Paul Ryan and the evolution of the vice presidency
By Edward Zelinsky
By selecting Representative Paul Ryan as the Republican vice presidential nominee, Romney confirmed the decline of the traditional role of vice presidential candidates as providers of geographic balance. Ryan’s selection reinforces the shift to a more policy-oriented definition of the vice presidency. This shift reflects the nationalization of our culture and politics and the increased importance of the general election debate between vice presidential candidates.
Traditionally, a vice presidential candidate usually came from a large swing state in a section of the country removed from the presidential candidate’s home state. The classic (and most successful) instance of this once conventional pattern was John Kennedy’s selection in 1960 of Lyndon Johnson as Kennedy’s running mate. Johnson was picked to deliver the electoral votes of Texas and other southern states to a ticket headed by a candidate from Massachusetts. It worked.
A generation later, another Democratic presidential nominee from Massachusetts, Michael Dukakis, emulated Kennedy by selecting as his vice presidential nominee Texas Senator Lloyd Bentsen. This time it didn’t work, but the Dukakis-Bentsen ticket fell well within the tradition of geographic balancing.
The new, policy-oriented pattern commenced in the next election in 1992 when Bill Clinton of Arkansas named as his running mate the senator from next door, Tennessee’s Al Gore. In terms of geographic balance, a Clinton-Gore ticket made no sense — two southerners from neighboring states.
Clinton saw the role of the vice president differently. Gore possessed Washington experience and connections Clinton lacked. Gore thus provided, not geographic balance, but national experience and expertise. This departure from traditional geographic ticket balancing worked for the Democrats both in 1992 and in 1996.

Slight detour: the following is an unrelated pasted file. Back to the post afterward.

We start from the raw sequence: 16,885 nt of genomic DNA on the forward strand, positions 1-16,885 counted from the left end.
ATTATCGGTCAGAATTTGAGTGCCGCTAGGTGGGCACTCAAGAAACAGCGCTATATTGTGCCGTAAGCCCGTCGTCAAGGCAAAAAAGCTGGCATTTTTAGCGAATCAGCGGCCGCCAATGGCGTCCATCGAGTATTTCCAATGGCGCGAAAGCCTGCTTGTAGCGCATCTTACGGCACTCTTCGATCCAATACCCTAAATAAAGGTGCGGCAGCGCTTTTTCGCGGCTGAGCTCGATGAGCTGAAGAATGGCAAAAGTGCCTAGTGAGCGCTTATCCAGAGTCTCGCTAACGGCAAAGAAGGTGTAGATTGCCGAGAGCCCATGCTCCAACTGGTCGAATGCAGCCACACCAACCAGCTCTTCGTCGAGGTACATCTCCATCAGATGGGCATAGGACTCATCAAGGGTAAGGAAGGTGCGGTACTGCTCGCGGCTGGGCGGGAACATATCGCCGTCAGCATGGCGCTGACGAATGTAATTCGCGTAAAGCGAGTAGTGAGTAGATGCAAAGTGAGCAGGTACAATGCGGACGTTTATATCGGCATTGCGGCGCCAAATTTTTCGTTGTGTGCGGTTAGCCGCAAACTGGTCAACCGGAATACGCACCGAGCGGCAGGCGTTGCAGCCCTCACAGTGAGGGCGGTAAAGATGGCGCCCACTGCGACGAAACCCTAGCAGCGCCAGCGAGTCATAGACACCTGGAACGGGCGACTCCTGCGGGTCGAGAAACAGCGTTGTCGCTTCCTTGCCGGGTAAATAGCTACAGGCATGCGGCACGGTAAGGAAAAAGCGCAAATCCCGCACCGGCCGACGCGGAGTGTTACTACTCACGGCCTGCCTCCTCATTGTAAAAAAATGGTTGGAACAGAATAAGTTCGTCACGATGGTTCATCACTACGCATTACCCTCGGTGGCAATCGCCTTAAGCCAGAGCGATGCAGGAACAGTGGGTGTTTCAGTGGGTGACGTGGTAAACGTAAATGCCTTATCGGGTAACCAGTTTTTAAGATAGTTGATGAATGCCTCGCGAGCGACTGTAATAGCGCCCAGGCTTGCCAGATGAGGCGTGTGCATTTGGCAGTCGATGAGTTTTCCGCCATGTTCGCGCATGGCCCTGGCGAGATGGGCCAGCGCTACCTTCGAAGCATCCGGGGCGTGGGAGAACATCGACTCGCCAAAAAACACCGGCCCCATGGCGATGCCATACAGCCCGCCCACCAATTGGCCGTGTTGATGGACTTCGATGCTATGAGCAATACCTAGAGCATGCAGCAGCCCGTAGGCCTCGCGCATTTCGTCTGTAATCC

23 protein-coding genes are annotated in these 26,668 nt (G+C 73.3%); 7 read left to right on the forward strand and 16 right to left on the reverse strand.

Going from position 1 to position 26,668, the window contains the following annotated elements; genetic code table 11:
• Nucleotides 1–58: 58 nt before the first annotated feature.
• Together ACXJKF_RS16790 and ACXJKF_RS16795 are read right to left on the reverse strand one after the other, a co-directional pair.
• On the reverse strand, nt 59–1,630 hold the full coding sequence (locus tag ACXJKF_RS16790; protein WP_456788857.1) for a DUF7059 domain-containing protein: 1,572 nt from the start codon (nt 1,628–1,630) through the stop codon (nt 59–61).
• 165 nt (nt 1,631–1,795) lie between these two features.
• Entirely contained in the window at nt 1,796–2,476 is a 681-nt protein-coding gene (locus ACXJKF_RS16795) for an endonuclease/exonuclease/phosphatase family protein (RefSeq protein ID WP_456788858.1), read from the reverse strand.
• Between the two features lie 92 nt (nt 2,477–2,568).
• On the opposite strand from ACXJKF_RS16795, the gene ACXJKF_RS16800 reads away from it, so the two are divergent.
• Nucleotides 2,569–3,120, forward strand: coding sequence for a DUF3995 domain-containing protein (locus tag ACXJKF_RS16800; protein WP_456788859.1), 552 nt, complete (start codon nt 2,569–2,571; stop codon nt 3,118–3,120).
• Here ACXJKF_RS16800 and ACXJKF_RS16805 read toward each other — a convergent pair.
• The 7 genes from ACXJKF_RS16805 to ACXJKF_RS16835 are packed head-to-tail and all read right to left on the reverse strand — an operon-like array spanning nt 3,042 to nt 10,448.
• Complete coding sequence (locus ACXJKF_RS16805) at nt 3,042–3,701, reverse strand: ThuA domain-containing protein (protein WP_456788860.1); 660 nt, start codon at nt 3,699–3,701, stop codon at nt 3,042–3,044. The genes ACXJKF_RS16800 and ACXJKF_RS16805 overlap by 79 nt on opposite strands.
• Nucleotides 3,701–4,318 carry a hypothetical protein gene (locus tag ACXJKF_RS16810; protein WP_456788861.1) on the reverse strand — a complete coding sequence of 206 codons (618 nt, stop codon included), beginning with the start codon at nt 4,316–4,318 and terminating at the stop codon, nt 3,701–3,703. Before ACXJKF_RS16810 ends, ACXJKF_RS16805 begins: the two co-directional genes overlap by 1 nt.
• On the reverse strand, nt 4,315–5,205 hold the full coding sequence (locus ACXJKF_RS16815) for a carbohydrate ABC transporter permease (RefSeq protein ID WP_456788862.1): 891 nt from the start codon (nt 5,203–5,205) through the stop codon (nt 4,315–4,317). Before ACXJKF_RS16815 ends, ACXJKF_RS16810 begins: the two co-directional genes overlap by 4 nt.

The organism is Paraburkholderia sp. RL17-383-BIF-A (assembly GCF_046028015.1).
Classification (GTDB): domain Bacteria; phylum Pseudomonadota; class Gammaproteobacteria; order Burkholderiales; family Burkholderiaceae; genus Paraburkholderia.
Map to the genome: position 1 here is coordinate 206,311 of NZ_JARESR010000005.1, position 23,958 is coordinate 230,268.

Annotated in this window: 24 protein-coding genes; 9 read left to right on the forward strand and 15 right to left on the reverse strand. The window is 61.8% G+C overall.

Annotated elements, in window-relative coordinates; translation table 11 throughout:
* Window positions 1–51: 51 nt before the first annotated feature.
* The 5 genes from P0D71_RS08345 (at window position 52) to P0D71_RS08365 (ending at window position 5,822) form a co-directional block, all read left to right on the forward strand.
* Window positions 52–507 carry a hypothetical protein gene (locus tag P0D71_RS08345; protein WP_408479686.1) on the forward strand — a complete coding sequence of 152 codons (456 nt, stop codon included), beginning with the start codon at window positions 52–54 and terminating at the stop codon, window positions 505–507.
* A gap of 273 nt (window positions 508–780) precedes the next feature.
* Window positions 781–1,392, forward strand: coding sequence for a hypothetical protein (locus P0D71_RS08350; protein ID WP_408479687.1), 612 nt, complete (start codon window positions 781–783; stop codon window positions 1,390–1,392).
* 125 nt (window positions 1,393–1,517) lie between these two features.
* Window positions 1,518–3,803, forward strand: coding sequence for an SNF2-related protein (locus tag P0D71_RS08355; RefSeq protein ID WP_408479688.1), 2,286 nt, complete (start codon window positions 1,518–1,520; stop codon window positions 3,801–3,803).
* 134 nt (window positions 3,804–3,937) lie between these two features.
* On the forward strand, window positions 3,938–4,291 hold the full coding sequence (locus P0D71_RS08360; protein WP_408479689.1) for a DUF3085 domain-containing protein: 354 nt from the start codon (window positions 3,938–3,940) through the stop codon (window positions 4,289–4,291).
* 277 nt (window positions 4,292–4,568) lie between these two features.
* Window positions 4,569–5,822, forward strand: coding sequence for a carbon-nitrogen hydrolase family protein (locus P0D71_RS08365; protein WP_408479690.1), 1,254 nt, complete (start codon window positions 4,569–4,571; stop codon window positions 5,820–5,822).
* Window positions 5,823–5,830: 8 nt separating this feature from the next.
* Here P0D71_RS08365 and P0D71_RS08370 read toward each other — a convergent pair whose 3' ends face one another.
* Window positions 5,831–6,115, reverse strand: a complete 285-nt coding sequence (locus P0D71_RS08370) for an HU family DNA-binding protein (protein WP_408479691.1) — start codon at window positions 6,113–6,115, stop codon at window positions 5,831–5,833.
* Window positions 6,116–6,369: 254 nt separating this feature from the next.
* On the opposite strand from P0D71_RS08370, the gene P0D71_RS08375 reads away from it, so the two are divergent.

When it was Gore’s turn to choose a running mate in 2000, Gore too departed from tradition, turning to Connecticut’s junior senator, Joe Lieberman. True, Lieberman came from a northern state, Connecticut. But the Nutmeg State, then with eight electoral votes, was not a great electoral prize nor was it in serious doubt for the Democratic ticket. Gore turned to Lieberman because the ethically-challenged image of the Clinton Administration was a problem for Gore. Lieberman’s reputation for ethical probity provided useful ballast to the Democratic ticket.
But it was the Bush-Cheney ticket in 2000 which truly broke the geographic balancing mold. Bush did not pick Cheney for the vice presidency to secure Wyoming’s three electoral votes. Rather, the Texas Governor selected Cheney to bring to the ticket Cheney’s perceived gravitas including his experience as Wyoming’s congressman, Secretary of Defense, and White House Chief of Staff.
By 2008, it was no longer innovative when Barack Obama selected Joseph Biden of Delaware as his vice presidential running mate. Biden was not placed on the ticket to secure Delaware’s three electoral votes or otherwise secure geographic balance. Like Gore and Cheney, Biden was perceived as a Washington insider and policy expert. Biden’s experience augmented a ticked headed by a presidential candidate whose tenure in the nation’s capital consisted of a single, not-yet-completed term in the US Senate.